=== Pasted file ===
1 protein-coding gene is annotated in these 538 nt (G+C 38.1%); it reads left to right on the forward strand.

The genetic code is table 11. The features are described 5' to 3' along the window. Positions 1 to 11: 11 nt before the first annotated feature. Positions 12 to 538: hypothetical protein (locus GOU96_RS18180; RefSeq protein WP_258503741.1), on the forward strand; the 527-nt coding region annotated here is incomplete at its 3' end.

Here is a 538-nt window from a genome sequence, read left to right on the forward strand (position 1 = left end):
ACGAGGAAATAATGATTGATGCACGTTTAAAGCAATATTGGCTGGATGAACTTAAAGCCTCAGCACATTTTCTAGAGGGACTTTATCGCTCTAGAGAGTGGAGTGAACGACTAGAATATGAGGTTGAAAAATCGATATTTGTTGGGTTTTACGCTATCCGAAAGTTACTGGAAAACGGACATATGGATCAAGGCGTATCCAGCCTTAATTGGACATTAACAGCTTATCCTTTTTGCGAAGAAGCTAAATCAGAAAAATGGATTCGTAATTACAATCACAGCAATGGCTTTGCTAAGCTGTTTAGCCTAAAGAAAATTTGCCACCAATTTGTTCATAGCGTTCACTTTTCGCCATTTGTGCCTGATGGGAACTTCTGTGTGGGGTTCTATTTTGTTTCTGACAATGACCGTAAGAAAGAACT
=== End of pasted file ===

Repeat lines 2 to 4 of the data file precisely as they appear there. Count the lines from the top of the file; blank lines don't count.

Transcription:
The genetic code is table 11. The features are described 5' to 3' along the window. Positions 1 to 11: 11 nt before the first annotated feature. Positions 12 to 538: hypothetical protein (locus GOU96_RS18180; RefSeq protein WP_258503741.1), on the forward strand; the 527-nt coding region annotated here is incomplete at its 3' end.

Here is a 538-nt window from a genome sequence, read left to right on the forward strand (position 1 = left end):
ACGAGGAAATAATGATTGATGCACGTTTAAAGCAATATTGGCTGGATGAACTTAAAGCCTCAGCACATTTTCTAGAGGGACTTTATCGCTCTAGAGAGTGGAGTGAACGACTAGAATATGAGGTTGAAAAATCGATATTTGTTGGGTTTTACGCTATCCGAAAGTTACTGGAAAACGGACATATGGATCAAGGCGTATCCAGCCTTAATTGGACATTAACAGCTTATCCTTTTTGCGAAGAAGCTAAATCAGAAAAATGGATTCGTAATTACAATCACAGCAATGGCTTTGCTAAGCTGTTTAGCCTAAAGAAAATTTGCCACCAATTTGTTCATAGCGTTCACTTTTCGCCATTTGTGCCTGATGGGAACTTCTGTGTGGGGTTCTATTTTGTTTCTGACAATGACCGTAAGAAAGAACT